My never-ending exploration of Landour began with the summer holidays being spent at my Dadi’s hilltop home near ‘Ghanta Ghar’ – a chaotic-rackety house filled with nerve-shaking children. It was my favorite time of the year, I was the only girl in the house surrounded by my cousin brothers, and being pampered all the time.
My Dadi used to take us on these long strenuous walks to Lal Tibba or Sister Bazar and I must say she was far more energetic than all of us (we were one-sixth of her age or less). On our way, we used to take so many stopovers because someone or the other just stopped us to greet in the village (back then everyone knew everyone – I am talking about 15 years ago in the memory lane). Even though as times have passed and all of us have become busy in our life and we no longer stay in Landour – our memories of the wonderful time spent there, keeps coming back to me.
I wanted to re-live my days once again, so I decided to go back and spend a few days in Landour. This time I took my friends along to share and make them resonate with each of my memory. However, the village had transformed itself. It was not the same quaint neighborhood that my childhood was vary of. It was a town in itself with bustling roads filled by cars and traffic jams. Well, not a picture I wanted to show my friends. Nevertheless, I still wanted to make this a memorable, reminiscing experience.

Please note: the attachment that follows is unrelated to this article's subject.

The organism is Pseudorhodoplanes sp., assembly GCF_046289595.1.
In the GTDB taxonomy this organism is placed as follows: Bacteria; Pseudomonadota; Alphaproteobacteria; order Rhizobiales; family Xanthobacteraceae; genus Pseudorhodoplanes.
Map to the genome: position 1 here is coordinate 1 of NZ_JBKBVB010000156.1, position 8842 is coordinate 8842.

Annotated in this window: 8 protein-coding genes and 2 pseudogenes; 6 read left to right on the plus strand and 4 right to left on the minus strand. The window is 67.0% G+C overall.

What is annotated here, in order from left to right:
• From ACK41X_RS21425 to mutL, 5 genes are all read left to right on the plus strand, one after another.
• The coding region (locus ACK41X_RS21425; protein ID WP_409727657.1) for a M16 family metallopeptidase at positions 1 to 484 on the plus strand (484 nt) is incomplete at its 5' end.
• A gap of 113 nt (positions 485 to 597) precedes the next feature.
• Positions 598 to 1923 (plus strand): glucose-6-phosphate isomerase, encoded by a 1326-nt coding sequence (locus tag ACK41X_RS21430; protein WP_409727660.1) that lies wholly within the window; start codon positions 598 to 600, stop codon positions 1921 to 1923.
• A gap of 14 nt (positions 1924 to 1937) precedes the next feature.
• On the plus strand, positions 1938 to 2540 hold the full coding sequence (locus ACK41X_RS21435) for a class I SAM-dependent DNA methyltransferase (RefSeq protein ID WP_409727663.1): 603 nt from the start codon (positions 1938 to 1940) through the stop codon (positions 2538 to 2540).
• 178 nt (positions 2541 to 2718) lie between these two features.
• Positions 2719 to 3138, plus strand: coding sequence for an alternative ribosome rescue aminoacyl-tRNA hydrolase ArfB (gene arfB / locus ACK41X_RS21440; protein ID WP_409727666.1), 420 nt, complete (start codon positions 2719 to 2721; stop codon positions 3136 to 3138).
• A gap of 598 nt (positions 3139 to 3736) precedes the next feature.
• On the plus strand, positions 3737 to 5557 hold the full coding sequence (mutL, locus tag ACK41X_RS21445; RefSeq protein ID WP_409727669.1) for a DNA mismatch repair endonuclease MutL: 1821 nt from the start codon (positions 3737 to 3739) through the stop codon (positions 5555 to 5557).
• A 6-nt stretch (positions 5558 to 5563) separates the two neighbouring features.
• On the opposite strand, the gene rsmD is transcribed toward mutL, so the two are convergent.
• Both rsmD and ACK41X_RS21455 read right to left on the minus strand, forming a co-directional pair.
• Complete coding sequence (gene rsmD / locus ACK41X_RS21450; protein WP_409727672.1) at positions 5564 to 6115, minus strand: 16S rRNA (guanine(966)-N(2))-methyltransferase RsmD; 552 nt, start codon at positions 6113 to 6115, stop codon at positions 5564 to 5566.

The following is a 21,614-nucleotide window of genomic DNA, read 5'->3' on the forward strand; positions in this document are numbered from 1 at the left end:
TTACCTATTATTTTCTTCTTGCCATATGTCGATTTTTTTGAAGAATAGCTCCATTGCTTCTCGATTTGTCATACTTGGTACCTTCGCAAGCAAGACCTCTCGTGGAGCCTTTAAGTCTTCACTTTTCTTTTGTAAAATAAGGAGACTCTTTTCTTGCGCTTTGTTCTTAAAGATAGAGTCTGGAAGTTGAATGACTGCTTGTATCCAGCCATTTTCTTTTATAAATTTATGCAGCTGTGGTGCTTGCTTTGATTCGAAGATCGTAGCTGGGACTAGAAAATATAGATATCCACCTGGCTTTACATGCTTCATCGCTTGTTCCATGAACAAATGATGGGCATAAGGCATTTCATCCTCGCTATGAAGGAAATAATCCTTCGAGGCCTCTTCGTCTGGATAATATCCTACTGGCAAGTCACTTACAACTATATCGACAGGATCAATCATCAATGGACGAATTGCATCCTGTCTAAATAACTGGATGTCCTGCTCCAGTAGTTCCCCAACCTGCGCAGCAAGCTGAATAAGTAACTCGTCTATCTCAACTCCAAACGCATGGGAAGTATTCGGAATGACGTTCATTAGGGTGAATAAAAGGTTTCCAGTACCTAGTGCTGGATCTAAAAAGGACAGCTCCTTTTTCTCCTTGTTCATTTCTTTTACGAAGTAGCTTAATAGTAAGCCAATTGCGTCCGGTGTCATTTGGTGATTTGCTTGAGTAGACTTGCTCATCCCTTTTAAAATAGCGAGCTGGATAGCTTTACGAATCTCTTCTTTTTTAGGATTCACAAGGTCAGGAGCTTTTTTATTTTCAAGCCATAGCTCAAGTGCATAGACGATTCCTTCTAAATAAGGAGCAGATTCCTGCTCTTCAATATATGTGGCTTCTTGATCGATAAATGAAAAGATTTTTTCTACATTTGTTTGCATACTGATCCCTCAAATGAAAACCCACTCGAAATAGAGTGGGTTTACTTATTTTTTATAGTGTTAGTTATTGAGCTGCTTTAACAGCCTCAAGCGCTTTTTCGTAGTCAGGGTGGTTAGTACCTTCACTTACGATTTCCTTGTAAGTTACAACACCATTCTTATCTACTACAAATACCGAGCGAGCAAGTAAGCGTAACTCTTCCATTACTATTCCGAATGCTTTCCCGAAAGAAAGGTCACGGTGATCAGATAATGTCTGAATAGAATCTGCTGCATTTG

We stayed at Ivy Cottage which is right next to Dolma’s cafe (Inn) and Ruskin Bond’s house. A beautiful, serene place that offers you the vast expanse of hills that the “Queen” (Mussoorie) possess. Ivy Cottage also has an uber cool cafe – Ivy Cafe at Char Dukan. It is designed keeping the hills in mind and the aroma of the place will help you connect with English/British culture. As I took my friends on this journey of traveling back in time, exploring every place that had a slightest connection to my childhood and overwhelmingly describing the essence of the place, it led me to realize that “Hey, this is where my roots are and will always be”. It is (and will always be) hard for me to put into words how unfathomable my emotions had become at that moment.
As I dwelled deeper, I realized my roots are still strong and I have ingrained the “pahadi” in me since childhood. It has become perfectly okay for me to live in the hills/mountains. The simplistic way of living a quality life!
A walk in Landour – converse with the locals and the tourists (who are willing to :p); stroll to Char Dukan and pounce on the maggi and pancakes; spend some time at St. Paul’s Church consuming my thoughts; wander further to the bakehouse, grab the mouth-melting cheese and peanut butter from Prakash General Store; most of all enjoy the very existence of life.
Immerse myself in the smell of mountains,
Get closer to life.
If you are looking for a quintessential, writer’s retreat kind of gateaway then go explore Landour. It is open to so many interpretations and will leave you with a lot of thoughts when you actually explore the unknown in the woods.
Closing this with a thought and a lot of pictures (scroll further).
Not until we are completely lost or turned around…do we begin to find ourselves – Henry David Thoreau